What is Body Dysmorphia?
Body image. We all go through times where we are insecure about our bodies and where we criticize our “flaws”. But how do you know when these mental critics are getting out of hand and might be developing into something more serious?
Body Dysmorphia, or Body Dysmorphic Disorder (BDD), is a mental health disorder in which you may find that the negative thoughts you have about your body are hard to control. Although we all have things we consider “flaws”, body dysmorphic disorder makes the reaction you have to these perceived “flaws” overwhelming. This can lead to many hours spent worrying about how you look, and if escalated may also lead to suicidal thoughts (Johns Hopkins, 2021).
We know, eating disorders affect people of all ages and backgrounds. It may be surprising to know that BDD is a significant health challenge amongst Ethiopian and Eritrean youth, all over the world. However, there is a lack of information on this topic due to the idea that eating disorders are not something that is acknowledged in our communities.
Historically, there has been a perception that eating disorders are issues affecting young white females of upper socioeconomic backgrounds in the West, though in recent years there has been a rise in eating disorders in minority groups, including Ethiopian and Eritrean communities (Shem-Tov et al., 2018).
Although eating disorders such as body dysmorphic disorder do begin in either adolescence or teen years, men and women are equally affected by the disorder (Johns Hopkins, 2021).
In a scientific study by researchers at Gondar University on the disordered eating attitudes of teens aged 12-19 in Addis Ababa, they found that a significant number of adolescents were found to be at risk of developing disordered eating attitudes (Yirga et al., 2016).
Another factor that could put members of our communities at risk is migration. Immigration, particularly from a non-Western nation to a Western nation, is a life event that can significantly increase the risk of psychological distress and mental disorders in individuals who have experienced extreme hardship and/or trauma (Shem-Tov et al., 2018). Some general causes that can lead to the development of body dysmorphic disorder are:
- a family history of BDD or a similar mental disorder
- abnormal levels of brain chemicals
- your personality type
- your life experiences
(Johns Hopkins, 2021)
You might be wondering: “what should I do to keep an eye out for body dysmorphic disorder?”
Here are some of the symptoms to look out for:
- a hyper-focus on your appearance
- constantly exercising
- constantly comparing yourself with others
- constantly checking yourself in the mirror
- strong avoidance of mirrors
- always asking people if you look okay, but not believing it when they say you look fine
- not leaving the house, especially during the daytime
- avoiding social activities
- feeling anxious, depressed, and/or ashamed
- thoughts of suicide
(Johns Hopkins, 2021)
So, what should you do if you recognize some of these behaviors? Firstly it’s important to remember that there is nothing to be ashamed of and that there are options for you to improve the issue. Body Dysmorphic Disorder is quite common, with an estimated 1/100 people experiencing the disorder, so you are not alone.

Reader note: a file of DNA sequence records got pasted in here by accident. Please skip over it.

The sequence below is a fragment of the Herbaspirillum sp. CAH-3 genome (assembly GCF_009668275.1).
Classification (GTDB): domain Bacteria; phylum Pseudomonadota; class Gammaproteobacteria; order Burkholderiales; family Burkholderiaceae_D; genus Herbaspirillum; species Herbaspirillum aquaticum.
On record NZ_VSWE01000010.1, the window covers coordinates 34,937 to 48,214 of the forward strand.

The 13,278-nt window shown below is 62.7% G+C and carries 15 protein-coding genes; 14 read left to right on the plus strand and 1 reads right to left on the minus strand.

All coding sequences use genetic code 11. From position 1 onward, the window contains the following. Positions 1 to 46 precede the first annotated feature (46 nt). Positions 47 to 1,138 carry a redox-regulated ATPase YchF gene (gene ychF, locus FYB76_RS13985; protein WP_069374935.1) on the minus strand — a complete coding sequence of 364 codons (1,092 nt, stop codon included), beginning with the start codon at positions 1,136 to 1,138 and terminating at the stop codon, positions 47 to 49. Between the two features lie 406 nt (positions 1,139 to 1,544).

Treatment options often depend on a variety of factors such as your age, the extent of the problem, and the opinions of healthcare providers involved in your care. However, your treatment can include talk therapy or medicine, and often, the best treatment plan is a combination of both (Johns Hopkins, 2021).
If you are concerned that you may be dealing with BDD, the first step is going to your primary care provider and discussing your symptoms with your doctor. Your family physician may then recommend different services that could be beneficial to you in your area. These supports and services may include a mental health clinic, a social worker, a psychologist, or another health professional (CAMH, 2021).
It is important to know that regardless of any diagnosis, the power always lies with the patient to choose a treatment plan – be it talk therapy, medication, or both – that you are comfortable with.
Body Dysmorphia is a disorder that can be treated, and although it may not be discussed often within Ethiopian or Eritrean communities, you are not alone. If you feel like you are experiencing symptoms, do not be afraid to reach out for help!
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CAMH. (2021). Looking for mental health services. https://www.camh.ca/en/health-info/guides-and-publications/looking-for-mental-health-services
Johns Hopkins. (2021). Body dysmorphic disorder. Johns Hopkins Medicine. https://www.hopkinsmedicine.org/health/conditions-and-diseases/body-dysmorphic-disorder
Shem-Tov, R. G., Zubery, E., Hecht, N. L., & Latzer, Y. (2018). Isr J Psychiatry. “A Full Stomach”: Culturally Sensitive Diagnosis of Eating Disorders among Ethiopian Adolescents in Israel, 55(2). https://cdn.doctorsonly.co.il/2018/10/06_A-Full-Stomach.pdf
Yirga, B., Assefa Gelaw, Y., Derso, T., & Wassie, M. M. (2016). Disordered eating attitude and associated factors among high school adolescents aged 12–19 years in Addis Ababa, Ethiopia: A cross-sectional study. BMC Research Notes, 9(1). https://doi.org/10.1186/s13104-016-2318-6